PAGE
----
Transferee Corporation Is Judgment Debtor’s Alter Ego – Illinois Court (Deep Cut Case)

Dated but relevant for its discussion of some signature commercial litigation issues , Dougherty v. Tsai, 2017 IL App (1st) 161949, addresses, among other things, corporate alter ego liability, fraudulent transfers, and the admissibility of expert witness testimony.

In 2011, the plaintiff lessor obtained a default judgment against a corporate tenant (Tenant) in a 2009 commercial lease dispute case.

Through post-judgment discovery, the landlord learned that the Tenant and its owner (the Owner) secretly transferred money and assets from the Tenant to a related company (Transferee) that had the same employees and general line of business.  The landlord filed a new action in 2013 to hold the Transferee and Owner jointly responsible for the underlying judgment against the Tenant.

After a bench trial, the circuit court found that  the Transferee was the Tenant’s alter ego and entered judgment against the Transferee and Owner.  They appealed.

Defendants argued that the trial judge improperly entered judgment on a nonexistent cause of action – alter ego.  In Illinois, a corporation is a legal entity separate and distinct from its shareholders, directors and officers.  Corporate shareholders, officers and directors are generally not responsible for corporate debts.  But a court will disregard a corporate form and pierce its veil of limited liability where the corporation is merely an alter ego or business conduit of another person or entity.

The alter ego doctrine imputes liability to an individual or entity that uses the corporation as a vehicle to conduct the person’s or entity’s business.  However, neither piercing the corporate veil nor alter ego are separate, “stand-alone” causes of action.  Instead, they are means of imposing liability in an underlying claim.

To pierce the corporate veil, a plaintiff must demonstrate (1) unity of interest and ownership between the corporation and the person to be held liable such that separate personalities of the corporation and parties who compose it no longer exist and (2) circumstances are such that adherence to the fiction of a separate corporate existence would promote injustice or inequitable circumstances.

Here, the Court found that the trial court properly pierced the Tenant’s corporate veil of limited liability.  The similarities between the Tenant and Transferee (same business, ownership and employees, transfer of accounts from one company to the other, etc.) were so glaring that the Transferee was the Tenant’s alter ego.  Since the Tenant and Transferee were essentially one-and-the-same, the Court held that recognizing a separation between them reeked of unfairness to the plaintiff lessor.

The Court also rejected Defendants’ argument that piercing was improper since the underlying case sounded in breach of contract. In a breach of contract case, it’s more difficult to pierce the corporate veil than in tort causes of action.  This is because parties are presumed to enter into contracts voluntarily and assume the risks of the breaching party’s insolvency or protection from liability.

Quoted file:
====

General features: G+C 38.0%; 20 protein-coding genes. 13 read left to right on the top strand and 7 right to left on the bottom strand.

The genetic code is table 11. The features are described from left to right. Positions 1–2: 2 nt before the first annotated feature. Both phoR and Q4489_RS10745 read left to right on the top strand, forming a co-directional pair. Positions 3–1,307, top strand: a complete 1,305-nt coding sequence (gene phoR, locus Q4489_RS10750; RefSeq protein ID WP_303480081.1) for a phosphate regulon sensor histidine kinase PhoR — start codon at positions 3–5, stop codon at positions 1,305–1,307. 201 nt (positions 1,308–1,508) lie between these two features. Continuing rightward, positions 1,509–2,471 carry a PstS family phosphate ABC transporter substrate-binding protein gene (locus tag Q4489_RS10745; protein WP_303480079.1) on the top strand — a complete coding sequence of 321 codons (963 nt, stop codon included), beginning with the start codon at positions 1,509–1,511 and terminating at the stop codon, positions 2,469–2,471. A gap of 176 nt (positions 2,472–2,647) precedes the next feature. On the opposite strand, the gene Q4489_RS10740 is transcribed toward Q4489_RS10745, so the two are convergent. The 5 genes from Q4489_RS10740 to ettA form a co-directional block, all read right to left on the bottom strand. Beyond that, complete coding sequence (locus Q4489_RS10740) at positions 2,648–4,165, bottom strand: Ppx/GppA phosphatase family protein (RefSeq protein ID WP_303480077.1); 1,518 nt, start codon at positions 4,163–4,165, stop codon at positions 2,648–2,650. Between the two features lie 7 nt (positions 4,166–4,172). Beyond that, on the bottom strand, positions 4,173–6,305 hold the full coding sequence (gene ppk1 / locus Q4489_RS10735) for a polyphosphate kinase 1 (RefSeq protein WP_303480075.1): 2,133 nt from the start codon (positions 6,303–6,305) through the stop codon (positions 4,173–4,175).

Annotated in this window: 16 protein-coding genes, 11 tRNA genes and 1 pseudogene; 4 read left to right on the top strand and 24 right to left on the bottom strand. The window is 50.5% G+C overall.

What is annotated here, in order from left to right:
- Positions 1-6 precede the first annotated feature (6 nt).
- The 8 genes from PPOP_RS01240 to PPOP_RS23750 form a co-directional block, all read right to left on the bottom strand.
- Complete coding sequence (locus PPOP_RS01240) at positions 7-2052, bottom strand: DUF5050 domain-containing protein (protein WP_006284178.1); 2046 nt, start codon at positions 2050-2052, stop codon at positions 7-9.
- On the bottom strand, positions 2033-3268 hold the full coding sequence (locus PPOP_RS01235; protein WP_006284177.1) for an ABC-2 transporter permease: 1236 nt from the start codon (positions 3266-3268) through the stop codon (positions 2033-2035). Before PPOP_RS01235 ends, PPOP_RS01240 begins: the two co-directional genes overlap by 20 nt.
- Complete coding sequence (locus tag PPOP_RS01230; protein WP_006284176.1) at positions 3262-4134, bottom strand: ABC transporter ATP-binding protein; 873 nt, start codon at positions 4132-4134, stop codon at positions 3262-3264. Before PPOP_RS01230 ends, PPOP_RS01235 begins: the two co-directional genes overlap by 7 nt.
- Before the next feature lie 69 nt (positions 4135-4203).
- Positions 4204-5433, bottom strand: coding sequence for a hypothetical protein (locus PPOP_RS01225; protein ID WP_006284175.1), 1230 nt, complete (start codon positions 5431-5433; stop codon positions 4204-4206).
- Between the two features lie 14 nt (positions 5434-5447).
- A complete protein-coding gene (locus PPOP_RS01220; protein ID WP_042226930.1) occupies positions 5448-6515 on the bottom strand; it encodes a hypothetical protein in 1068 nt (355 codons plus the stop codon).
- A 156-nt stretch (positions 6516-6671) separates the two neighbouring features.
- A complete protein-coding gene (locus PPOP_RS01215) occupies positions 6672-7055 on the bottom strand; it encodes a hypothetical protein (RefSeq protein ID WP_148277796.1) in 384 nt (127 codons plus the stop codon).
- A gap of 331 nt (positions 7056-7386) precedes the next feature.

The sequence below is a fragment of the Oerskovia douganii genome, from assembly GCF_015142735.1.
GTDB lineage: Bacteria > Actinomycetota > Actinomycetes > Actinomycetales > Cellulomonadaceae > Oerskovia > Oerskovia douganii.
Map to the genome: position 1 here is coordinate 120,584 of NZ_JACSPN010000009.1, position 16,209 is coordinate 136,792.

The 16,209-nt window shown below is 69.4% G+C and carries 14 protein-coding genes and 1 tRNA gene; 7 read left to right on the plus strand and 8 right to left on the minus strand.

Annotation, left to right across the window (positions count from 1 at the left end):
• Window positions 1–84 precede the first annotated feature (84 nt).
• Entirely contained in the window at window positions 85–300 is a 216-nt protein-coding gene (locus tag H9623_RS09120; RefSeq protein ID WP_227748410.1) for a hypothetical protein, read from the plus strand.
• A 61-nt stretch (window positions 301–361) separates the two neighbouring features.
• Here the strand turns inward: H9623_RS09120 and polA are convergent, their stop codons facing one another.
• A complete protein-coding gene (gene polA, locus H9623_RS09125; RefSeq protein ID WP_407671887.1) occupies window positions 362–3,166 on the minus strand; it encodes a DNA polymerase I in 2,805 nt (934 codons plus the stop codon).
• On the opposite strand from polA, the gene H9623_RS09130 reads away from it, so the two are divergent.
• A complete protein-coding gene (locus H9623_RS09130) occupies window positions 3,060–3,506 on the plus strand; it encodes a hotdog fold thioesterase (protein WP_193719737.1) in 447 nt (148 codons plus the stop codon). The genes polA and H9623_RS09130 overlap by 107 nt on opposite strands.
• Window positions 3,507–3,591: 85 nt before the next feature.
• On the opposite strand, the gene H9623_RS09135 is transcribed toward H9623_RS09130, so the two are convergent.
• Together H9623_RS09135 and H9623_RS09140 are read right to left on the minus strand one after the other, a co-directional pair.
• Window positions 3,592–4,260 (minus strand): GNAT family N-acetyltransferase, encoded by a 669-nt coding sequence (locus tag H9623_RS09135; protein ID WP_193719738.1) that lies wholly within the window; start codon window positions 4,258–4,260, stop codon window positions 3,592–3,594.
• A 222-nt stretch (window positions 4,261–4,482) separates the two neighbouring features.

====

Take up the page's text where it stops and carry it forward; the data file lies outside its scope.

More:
Here, however, the Court noted the 2013 case was not a breach of contract suit; it instead was an attempt to enforce the earlier judgment entered against the tenant.  Because the 2013 case wasn’t viewed as a breach of contract suit, the high hurdle to establish piercing in contract cases didn’t apply. [¶29]

The Court then addressed defendants’ argument that the trial court improperly allowed plaintiffs’ accounting expert to offer undisclosed damages opinions at trial.

The purpose of pretrial discovery in Illinois is to encourage timely disclosure of witnesses and opinions and discourage gamesmanship and surprise testimony.

Rule 213(g) limits expert testimony at trial to matters disclosed in answer to a Rule 213(f) interrogatory or in a discovery deposition.  An expert witness can elaborate on a disclosed opinion so long as the augmented testimony states “logical corollaries” to an opinion instead of new reasons for it.

The Court held that the trial court properly allowed the accountant’s testimony that the Tenant did not receive equivalent value in exchange for nearly $100,000 in rental payments it made to a company controlled by the Owner after the Tenant had supposedly gone out of business and decamped the leased premises.

The Court noted that the accountant had authored a pre-trial report that covered his damage opinions at trial, the report was disclosed to the Defendants and the Defendants deposed the accountant twice before trial. [¶ 43]


The case illustrates how important it is for judgment creditors to be tenacious in their collection efforts.  The Tenant’s Owner operated a complicated web of related business entities and freely transacted business among them.  This made it challenging for the plaintiff to unspool the various layers of corporate liability protection.  However, through its determined efforts and aggressive use of Illinois’ post-judgment enforcement rules, the plaintiff won a substantial money judgment against both individual and corporate defendants.

The case also reaffirms that alter ego and piercing the corporate veil are not  standalone causes of action but are instead a means of attaching liability on an underlying cause of action